Ferdinand De Saussure And Wittgenstein: The Nature Of Language

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In the ontological investigation of language, namely the classification of what makes language what it is. Many philosophers are fascinated by the nature of language. Some philosopher holds a view of essentialism that presupposes there is an identical and continuous universals essence, which can justify all human language. However, the objection to Essentialists’ approach to the study of language is that with such assumption of intrinsic properties of language exists, they have presupposed “language” as a constant real substance. Both Western philosopher Ferdinand de Saussure and Ludwig Wittgenstein have rejected the simplistic notion of the essence in explaining the nature of language, and suggest the similarities between languages are merely one side of the linguistic phenomenon. In this paper, I will first identify and discuss the philosophical positions of Saussure and Wittgenstein on the linguistic theory. Secondly, by articulating the ontology of linguistics that is embedded in their view of language, I will evaluate these two linguists theories in a pragmatic manner and conclude that Anti-essentialism provides better sufficient evidence for uncovering the nature of language. In Ferdinand de Saussure’s most influential work, Course in General…show more content…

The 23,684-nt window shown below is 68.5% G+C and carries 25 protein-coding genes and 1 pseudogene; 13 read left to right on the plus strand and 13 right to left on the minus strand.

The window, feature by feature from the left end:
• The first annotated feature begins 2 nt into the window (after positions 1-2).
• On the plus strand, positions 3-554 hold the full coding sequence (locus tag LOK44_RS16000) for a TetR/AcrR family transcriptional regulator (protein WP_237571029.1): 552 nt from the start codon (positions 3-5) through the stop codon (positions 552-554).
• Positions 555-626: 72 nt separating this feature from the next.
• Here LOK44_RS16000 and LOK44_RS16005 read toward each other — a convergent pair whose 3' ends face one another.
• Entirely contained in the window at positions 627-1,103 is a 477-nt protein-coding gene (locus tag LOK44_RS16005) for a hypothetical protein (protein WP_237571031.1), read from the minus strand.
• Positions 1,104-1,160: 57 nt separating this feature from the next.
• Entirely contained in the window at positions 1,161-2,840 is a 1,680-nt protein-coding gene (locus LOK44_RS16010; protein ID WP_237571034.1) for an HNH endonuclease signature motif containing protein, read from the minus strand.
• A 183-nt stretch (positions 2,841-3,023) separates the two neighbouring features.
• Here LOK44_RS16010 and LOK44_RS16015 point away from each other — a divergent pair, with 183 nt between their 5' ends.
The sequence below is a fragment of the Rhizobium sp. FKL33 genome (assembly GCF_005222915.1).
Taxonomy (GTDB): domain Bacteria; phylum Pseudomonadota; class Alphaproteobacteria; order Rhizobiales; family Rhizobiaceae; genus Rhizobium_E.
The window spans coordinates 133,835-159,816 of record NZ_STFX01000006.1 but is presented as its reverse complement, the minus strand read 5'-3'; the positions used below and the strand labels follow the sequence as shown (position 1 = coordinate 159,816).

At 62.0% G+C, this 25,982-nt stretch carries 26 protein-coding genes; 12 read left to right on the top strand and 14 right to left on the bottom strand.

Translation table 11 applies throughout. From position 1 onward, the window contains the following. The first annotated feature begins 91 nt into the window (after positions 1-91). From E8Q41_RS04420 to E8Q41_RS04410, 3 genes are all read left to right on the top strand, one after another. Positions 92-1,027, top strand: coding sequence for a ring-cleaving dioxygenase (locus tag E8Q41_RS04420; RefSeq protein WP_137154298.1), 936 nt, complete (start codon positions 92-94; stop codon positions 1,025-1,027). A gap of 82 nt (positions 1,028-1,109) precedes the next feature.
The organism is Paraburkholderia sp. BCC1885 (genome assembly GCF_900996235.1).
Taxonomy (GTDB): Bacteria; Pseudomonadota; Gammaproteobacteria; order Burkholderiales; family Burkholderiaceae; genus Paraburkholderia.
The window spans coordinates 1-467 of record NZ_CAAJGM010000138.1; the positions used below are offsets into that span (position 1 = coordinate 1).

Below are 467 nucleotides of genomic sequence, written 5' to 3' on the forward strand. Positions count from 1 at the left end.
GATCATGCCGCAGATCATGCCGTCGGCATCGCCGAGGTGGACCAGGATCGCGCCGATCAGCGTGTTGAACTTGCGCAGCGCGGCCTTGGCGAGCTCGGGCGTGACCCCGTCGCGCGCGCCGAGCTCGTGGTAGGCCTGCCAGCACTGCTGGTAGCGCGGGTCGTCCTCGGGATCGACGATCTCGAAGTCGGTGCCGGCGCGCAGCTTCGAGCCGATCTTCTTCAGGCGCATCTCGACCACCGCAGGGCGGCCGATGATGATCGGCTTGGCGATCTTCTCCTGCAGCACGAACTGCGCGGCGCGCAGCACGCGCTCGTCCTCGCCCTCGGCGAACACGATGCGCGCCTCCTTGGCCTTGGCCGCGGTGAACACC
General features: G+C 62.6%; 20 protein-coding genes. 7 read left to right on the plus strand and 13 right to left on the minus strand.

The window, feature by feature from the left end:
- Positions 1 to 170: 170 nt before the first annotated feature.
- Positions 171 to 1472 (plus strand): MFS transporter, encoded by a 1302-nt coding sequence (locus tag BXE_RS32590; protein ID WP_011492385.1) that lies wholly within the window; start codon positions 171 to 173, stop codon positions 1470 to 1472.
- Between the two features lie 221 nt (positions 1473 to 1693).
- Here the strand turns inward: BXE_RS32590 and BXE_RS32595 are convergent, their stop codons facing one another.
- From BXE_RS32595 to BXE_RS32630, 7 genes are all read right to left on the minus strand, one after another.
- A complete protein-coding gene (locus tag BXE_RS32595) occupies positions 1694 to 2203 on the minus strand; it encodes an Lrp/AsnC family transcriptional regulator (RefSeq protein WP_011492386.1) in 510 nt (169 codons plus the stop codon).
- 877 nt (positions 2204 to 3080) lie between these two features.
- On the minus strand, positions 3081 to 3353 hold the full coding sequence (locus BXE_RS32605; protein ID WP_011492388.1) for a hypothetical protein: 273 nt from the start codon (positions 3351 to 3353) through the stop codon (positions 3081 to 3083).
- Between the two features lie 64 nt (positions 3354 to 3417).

Ludwig Wittgenstein appears to agree with Saussure’s view that there are no intrinsic properties of language. However, unlike Saussure’s structure orientated language system, Wittgenstein argues that language we cannot define language at all. According to the Philosophical Investigations(1953) where Wittgenstein carried out reflections on the study of language and critique of language, he emphasizes that language is a purpose-oriented and complex social activity. He then uses games as a metaphor to explain the role of our language in our everyday life. He claims language is like a tool that we use to play different games, and the meaning of words lies in the way it’s used in a particular language
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